Sunday afternoon’s shooting at a Washington pizzeria fed fuel to the already-raging controversy over “fake news” and its effect on our politics. But the phenomenon was prominent long before the rise of Twitter and Facebook. Just ask Dan Rather about those memos. Or ask Brian Williams about his war stories. Or ask Rolling Stone about those ritualistic gang rapes on the University of Virginia’s campus.
Yes, the new rash of fabricated stories is awful, toxic to public discussion, and worthy of rebuke, just as the stories pushed by Rather and Williams and Rolling Stone were. But those now proclaiming a “fake-news crisis” are long on furious denunciation and short on anything resembling a plan or a proposal to deal with it.
“Serious news organizations need to push back against this,” the chorus cries. But they do push back, at least when they notice it. No credible journalistic outlet ran any reports suggesting that Comet Ping Pong was a front for a shadowy child-abuse ring extending to the highest levels of government. Institutions such as the New York Times, in fact, pointed out that there was no evidence to suggest anything of the sort.
But the unpleasant truth is that “Pizzagate” is just one conspiracy theory among many. What news organization wants to dedicate real manpower to debunking every fake story that pops up on Facebook? How many reporters would consider that a valuable use of their time, when true believers inevitably greet every debunking as further evidence that the reporter is complicit in the conspiracy?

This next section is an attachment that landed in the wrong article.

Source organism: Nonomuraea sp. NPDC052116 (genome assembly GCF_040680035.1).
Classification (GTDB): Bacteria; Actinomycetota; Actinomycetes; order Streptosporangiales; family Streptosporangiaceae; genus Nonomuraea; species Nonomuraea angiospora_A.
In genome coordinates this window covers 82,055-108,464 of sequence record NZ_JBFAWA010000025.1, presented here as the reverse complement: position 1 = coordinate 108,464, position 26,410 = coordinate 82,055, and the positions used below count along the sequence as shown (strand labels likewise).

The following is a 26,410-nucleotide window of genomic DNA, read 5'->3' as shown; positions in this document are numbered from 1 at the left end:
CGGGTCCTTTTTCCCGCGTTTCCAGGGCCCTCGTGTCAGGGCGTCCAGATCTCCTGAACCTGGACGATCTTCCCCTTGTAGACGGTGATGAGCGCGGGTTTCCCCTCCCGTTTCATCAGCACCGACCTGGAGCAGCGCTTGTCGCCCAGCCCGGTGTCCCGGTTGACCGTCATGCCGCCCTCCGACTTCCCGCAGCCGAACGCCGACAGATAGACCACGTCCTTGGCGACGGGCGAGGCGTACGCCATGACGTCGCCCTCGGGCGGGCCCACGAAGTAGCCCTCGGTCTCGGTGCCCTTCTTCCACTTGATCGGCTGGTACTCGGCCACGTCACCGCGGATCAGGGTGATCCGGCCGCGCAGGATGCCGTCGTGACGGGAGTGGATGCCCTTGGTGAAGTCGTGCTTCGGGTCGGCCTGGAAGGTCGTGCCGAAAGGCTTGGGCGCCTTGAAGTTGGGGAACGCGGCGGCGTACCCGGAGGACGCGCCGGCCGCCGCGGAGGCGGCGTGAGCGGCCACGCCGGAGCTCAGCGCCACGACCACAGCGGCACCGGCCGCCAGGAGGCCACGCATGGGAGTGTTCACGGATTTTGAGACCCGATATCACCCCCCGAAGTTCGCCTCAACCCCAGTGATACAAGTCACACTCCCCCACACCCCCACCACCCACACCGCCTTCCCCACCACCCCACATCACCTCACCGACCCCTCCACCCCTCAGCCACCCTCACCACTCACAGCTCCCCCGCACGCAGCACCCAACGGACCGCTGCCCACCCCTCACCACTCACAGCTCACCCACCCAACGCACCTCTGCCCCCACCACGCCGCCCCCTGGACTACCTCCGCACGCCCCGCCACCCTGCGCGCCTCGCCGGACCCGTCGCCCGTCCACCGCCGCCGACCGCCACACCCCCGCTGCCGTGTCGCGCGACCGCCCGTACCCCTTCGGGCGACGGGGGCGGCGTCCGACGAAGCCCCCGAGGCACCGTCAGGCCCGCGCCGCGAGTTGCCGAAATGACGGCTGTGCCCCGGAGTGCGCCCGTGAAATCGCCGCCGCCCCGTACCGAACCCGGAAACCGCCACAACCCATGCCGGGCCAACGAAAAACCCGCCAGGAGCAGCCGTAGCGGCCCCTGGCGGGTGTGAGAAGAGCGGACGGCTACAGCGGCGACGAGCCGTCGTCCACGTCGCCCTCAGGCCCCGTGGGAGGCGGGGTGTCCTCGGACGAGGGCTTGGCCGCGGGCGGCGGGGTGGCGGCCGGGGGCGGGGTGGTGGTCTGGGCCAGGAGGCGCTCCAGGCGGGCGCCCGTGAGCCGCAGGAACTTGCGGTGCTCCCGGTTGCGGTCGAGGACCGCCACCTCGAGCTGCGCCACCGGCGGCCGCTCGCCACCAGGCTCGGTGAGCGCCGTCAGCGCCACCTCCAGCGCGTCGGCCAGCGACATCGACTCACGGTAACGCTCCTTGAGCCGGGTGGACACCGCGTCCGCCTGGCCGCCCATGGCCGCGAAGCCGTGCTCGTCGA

Conspiracy theorists don’t care about a lack of evidence or counter-evidence. If they did, they wouldn’t believe in conspiracy theories. What’s more, they seem to take a certain amount of solace from their ideas. The idea of a sinister, shadowy conspiracy imposes an order and narrative on what seems like a chaotic world full of random injustice. To some people, it is less terrifying to believe that a vast U.S. -government conspiracy could abet a terrorist attack on American citizens than it is to believe that 19 men with box-cutters could change the life of every American one September morning.
Worse yet, a conspiracy theory automatically creates a sense of purpose in the believer, a feeling that he is more enlightened than the “sheeple” around him. The theorist’s previously humdrum, seemingly meaningless life suddenly has a clear mission. Dangers abound! Sinister enemies lurk around every corner! Just typing on a message board becomes a daring act of rebellion! Vindication for all of life’s disappointments is just around the corner: The conspiracy will be exposed, and the theorist will be a hero!
No amount of effort to debunk fake stories is going to dissuade people with this mentality. Nor is an official disavowal.
#related#Reliable news organizations and political figures can denounce “fake news” until the cows come home, but it isn’t likely to change the thinking of those who consume it. The New York Times editorial board concluded that further steps were needed; it called on Facebook to stop allowing “fake news” to appear on its social network: “Surely its programmers can train the software to spot bogus stories and outwit the people producing this garbage.” But is that really wise? Surely any attempt to filter out fake news stories would run the risk of filtering out legitimate stories along with them.
“Fake news” is terrible. But not everything in life that is terrible can or should be snuffed out. Sometimes, the proposed remedy is worse than the disease.